Ethiopia’s main coffee-growing areas are largely located in the eastern, western, and southern regions of the landlocked country. According to Adugna Debela, Director General of CTA, the Oromia region is responsible for about 60 per cent of total production, and the Southern Nation Nationalities and Peoples (SNNP) region produces about 35 per cent. Both are in the southern half of the country, so the east and west regions produce the remaining 5 per cent.
Some districts within these regions are becoming more recognisable at the roaster and consumer levels for their specific characteristics. This is happening as Ethiopia’s varieties are further investigated and as consumers become more interested in coffee origins. Ethiopia has also branded a few of its growing districts, including Harrar, Limu, Sidama and Yirgacheffe.
“There is a significant level of difference among coffee regions for their quality profile, which is mainly due to differences in variety, environment, and agronomic practices. Due to these differences and their inevitable interactions, it is possible to produce a wide range of coffee quality profiles in Ethiopia,” Bekele explains.
“The presence of diverse agro-ecology where coffee grows plays a great role in the production of different coffee types in Ethiopia. These include high altitudes, fertile soil, adequate amounts and distributions of rainfall, and adequate shade.”
Increasing demand trends
Smallholder farmers are responsible for 95 per cent of total production, a volume that has been increasing steadily since about 2012. The International Coffee Organization estimates total production at nearly 7.8 million 60-kilogram bags for the 2018-19 harvest, making Ethiopia the fifth-largest producer globally.
The estimated 4.3 per cent increase from the previous year is “due to favourable weather conditions, including better rainfall, and less disease and pest pressure,” according to the USDA Foreign Agricultural Service’s GAIN Report. “Farmers are also benefiting from improved agriculture extension services from the government to support coffee production and marketing.”
Although farmers are up against some of the same challenges as the rest of the global coffee industry – increased pest and disease, climate change, aging trees and lack of access to necessary resources – production is climbing as industry reform and foreign investment have opened up markets and supported renovation programs.
The Ethiopia Commodity Exchange (ECX) was established in 2008 to reduce price volatility and incentivise increased production through a centralised trading system, according to the USDA, but it also effectively ceased any direct trade and created traceability issues – two things that have become increasingly important to coffee companies and consumers. In response, the government loosened ECX trading restrictions in 2017.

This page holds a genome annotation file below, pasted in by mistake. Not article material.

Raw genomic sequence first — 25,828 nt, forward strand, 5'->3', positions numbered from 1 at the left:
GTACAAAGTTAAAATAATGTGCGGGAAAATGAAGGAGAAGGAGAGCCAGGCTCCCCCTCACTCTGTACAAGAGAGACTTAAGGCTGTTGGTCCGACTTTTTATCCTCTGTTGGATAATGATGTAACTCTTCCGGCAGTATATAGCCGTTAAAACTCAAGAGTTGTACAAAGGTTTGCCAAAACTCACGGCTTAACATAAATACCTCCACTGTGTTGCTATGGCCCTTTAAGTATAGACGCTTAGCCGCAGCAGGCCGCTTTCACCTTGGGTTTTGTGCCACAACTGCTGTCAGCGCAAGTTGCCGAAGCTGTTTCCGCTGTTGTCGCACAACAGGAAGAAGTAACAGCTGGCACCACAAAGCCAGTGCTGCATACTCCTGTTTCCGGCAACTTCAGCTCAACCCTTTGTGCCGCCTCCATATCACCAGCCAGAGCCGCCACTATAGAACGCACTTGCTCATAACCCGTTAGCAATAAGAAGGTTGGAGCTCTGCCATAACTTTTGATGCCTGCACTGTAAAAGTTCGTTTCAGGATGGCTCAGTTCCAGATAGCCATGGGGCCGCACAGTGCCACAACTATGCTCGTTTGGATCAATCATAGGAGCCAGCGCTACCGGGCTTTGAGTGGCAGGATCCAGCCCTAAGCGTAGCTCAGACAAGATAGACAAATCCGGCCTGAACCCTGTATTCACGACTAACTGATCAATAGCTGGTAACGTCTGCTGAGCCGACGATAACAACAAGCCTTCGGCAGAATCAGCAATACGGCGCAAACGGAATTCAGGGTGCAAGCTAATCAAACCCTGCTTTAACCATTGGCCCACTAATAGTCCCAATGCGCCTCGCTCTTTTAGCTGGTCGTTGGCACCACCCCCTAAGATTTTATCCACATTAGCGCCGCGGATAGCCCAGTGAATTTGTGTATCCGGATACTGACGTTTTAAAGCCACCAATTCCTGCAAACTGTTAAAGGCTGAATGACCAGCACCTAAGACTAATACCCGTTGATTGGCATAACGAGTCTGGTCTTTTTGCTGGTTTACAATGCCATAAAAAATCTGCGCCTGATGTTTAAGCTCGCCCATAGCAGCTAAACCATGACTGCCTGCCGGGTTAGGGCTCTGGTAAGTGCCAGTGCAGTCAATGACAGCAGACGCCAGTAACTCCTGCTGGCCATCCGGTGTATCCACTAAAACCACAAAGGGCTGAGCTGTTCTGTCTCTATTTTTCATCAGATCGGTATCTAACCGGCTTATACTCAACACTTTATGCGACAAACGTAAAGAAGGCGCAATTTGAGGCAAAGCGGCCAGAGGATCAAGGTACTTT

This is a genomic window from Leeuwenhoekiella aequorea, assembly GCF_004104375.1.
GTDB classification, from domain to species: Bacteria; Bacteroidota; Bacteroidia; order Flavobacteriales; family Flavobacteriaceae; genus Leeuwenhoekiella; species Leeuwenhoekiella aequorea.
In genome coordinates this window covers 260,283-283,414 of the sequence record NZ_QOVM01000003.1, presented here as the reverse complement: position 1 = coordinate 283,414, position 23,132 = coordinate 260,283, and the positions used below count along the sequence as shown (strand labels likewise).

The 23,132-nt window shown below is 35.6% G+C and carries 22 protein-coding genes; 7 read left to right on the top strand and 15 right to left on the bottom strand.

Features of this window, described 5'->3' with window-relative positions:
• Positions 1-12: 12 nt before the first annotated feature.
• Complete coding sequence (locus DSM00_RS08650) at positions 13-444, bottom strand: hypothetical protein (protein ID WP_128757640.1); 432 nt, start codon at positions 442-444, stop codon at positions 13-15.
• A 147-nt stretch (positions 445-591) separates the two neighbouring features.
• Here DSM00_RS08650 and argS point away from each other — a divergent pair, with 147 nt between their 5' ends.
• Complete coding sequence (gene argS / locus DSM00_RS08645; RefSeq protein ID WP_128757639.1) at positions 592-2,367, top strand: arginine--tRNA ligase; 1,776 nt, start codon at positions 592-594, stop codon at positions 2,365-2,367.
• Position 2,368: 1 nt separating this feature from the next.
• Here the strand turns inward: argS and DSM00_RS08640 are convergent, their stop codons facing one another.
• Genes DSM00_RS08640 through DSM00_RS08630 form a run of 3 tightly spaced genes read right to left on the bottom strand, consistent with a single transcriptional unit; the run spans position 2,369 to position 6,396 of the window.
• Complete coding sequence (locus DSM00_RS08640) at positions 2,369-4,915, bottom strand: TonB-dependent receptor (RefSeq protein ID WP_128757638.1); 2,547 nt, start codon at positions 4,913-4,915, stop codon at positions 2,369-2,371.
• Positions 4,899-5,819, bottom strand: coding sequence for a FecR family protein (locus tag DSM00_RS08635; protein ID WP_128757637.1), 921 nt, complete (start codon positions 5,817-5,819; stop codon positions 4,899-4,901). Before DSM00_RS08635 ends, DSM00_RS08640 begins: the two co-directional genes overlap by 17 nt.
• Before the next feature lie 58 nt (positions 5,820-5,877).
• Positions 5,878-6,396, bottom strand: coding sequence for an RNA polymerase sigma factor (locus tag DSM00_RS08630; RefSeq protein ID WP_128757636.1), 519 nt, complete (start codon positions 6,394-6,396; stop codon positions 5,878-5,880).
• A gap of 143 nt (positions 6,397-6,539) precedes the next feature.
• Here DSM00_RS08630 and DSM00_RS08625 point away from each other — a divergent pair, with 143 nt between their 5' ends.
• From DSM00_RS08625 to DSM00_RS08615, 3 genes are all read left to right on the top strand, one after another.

In addition to giving growers direct access to international markets, “Ethiopian coffee sector reform brought competitiveness to exporters, growers, suppliers, and service providers; improvements in coffee quality and traceability; export volume and value increment; and new investors into the coffee industry,” says Debela.
Like production, exports have been increasing steadily, especially due to Ethiopian coffee’s high value on international markets. In the 2018-19 harvest season, Ethiopia exported a record 3.8 million 60-kilogram bags of coffee, according to the ICO. But because Ethiopia consumes nearly half of its annual production – the top consumer in all of Africa – the country’s export ranking on a global scale isn’t as high as that of production. Because coffee has such a long history in the country, consuming it – whether casually over conversation or in a traditional coffee ceremony – is ingrained in the local culture.
This creates a tug-of-war between domestic and export demand. Considering coffee makes up about 34 per cent of total country export values, according to the USDA, the government mandates that high-quality coffees be reserved for export.
In fact, “it is highly prohibited to sell high-quality coffees for local consumption”, explains Bekele. “It is only possible to supply lower-grade and rejected coffees to the local market. As a result, specialty coffee consumption has not [picked up] in Ethiopia the way it has around the globe.”
To manage the balance between export and domestic demand, Debela says the focus should be on continuing to increase production, particularly of specialty coffees.
This is where initiatives like CoE and Counter Culture’s book can boost awareness of Ethiopian coffee, which then helps drive interest at the farmer level to produce higher-quality coffee.
“CoE provides momentum to encourage the emphasis on marketing specialty coffee rather than the traditional trading of commodity coffee,” says Chesterman.
“The competition places farmers in direct contact with markets and buyers and promotes the true value of the best coffees to improve farm sustainability and encourage investment in best practices.”